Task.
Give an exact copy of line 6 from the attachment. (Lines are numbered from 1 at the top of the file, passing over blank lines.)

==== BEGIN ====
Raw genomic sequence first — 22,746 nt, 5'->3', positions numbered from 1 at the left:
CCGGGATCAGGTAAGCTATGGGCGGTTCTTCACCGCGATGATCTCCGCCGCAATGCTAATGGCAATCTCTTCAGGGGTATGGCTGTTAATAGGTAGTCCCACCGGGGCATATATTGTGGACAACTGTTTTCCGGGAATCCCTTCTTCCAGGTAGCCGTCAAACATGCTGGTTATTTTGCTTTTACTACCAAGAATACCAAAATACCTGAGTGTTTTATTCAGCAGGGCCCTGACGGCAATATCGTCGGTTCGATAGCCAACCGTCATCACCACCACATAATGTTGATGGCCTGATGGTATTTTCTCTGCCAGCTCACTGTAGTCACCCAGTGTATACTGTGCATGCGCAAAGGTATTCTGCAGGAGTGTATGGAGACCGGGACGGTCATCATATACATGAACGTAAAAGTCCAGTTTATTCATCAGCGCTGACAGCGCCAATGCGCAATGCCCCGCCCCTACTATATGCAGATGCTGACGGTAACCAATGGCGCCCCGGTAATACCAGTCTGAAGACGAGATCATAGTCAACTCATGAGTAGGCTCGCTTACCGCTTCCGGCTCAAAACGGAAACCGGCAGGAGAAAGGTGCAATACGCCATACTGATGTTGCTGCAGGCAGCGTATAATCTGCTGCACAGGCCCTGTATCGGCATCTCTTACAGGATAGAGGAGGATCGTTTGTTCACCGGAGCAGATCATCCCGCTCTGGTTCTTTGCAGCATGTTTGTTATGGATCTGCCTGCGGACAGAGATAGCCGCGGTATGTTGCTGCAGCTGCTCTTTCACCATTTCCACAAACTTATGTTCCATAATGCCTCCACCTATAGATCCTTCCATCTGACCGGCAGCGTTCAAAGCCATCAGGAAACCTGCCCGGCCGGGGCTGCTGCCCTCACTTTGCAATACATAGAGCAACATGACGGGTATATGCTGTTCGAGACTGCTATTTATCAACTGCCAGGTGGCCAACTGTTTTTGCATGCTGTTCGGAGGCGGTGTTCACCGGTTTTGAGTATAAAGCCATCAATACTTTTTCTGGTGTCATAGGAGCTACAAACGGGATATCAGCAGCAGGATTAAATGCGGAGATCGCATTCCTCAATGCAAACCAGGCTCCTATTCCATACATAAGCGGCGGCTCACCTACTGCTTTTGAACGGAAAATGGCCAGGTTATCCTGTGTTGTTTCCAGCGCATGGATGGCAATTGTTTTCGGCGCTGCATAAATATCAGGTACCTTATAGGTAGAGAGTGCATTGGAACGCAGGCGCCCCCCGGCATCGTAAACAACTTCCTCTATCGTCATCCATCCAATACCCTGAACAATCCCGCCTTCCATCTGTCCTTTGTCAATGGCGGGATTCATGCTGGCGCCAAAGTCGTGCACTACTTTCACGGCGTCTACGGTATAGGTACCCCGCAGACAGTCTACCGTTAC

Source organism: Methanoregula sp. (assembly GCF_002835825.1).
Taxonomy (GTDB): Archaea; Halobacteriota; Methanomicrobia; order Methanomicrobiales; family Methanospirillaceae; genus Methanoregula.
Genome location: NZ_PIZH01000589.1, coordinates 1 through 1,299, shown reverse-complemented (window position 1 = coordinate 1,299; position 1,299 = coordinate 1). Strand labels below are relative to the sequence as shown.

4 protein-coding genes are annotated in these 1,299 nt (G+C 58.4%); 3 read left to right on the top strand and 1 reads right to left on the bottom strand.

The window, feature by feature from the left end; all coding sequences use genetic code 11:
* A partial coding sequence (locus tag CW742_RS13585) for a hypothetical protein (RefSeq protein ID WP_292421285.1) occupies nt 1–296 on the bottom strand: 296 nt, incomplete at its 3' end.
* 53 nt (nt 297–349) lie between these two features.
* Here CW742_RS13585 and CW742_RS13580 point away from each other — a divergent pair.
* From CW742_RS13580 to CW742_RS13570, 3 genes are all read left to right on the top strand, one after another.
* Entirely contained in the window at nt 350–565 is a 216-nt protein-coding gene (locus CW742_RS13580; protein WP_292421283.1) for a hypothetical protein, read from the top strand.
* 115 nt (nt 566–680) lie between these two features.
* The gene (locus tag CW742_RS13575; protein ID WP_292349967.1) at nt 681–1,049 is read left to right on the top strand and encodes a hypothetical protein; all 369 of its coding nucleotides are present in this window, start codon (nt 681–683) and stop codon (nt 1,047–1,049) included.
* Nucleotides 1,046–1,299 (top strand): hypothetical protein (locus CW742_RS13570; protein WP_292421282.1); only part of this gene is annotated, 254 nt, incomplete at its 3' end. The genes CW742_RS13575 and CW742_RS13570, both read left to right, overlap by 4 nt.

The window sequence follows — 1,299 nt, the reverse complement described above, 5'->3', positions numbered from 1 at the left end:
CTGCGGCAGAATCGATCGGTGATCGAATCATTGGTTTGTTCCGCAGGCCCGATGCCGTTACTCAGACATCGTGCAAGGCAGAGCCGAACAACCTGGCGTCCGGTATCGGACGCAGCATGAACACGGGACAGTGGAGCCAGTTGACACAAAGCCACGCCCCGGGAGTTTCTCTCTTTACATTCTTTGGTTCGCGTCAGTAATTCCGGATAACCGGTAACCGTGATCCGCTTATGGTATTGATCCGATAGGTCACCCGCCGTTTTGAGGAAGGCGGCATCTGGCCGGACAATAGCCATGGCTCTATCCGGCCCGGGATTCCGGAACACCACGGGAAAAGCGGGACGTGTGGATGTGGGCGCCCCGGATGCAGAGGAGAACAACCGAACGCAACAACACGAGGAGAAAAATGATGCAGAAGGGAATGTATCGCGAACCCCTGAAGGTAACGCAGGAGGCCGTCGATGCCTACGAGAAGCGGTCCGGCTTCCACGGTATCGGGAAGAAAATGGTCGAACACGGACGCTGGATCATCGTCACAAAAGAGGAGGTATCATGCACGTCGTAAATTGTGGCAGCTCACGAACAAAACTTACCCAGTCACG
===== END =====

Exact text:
4 protein-coding genes are annotated in these 1,299 nt (G+C 58.4%); 3 read left to right on the top strand and 1 reads right to left on the bottom strand.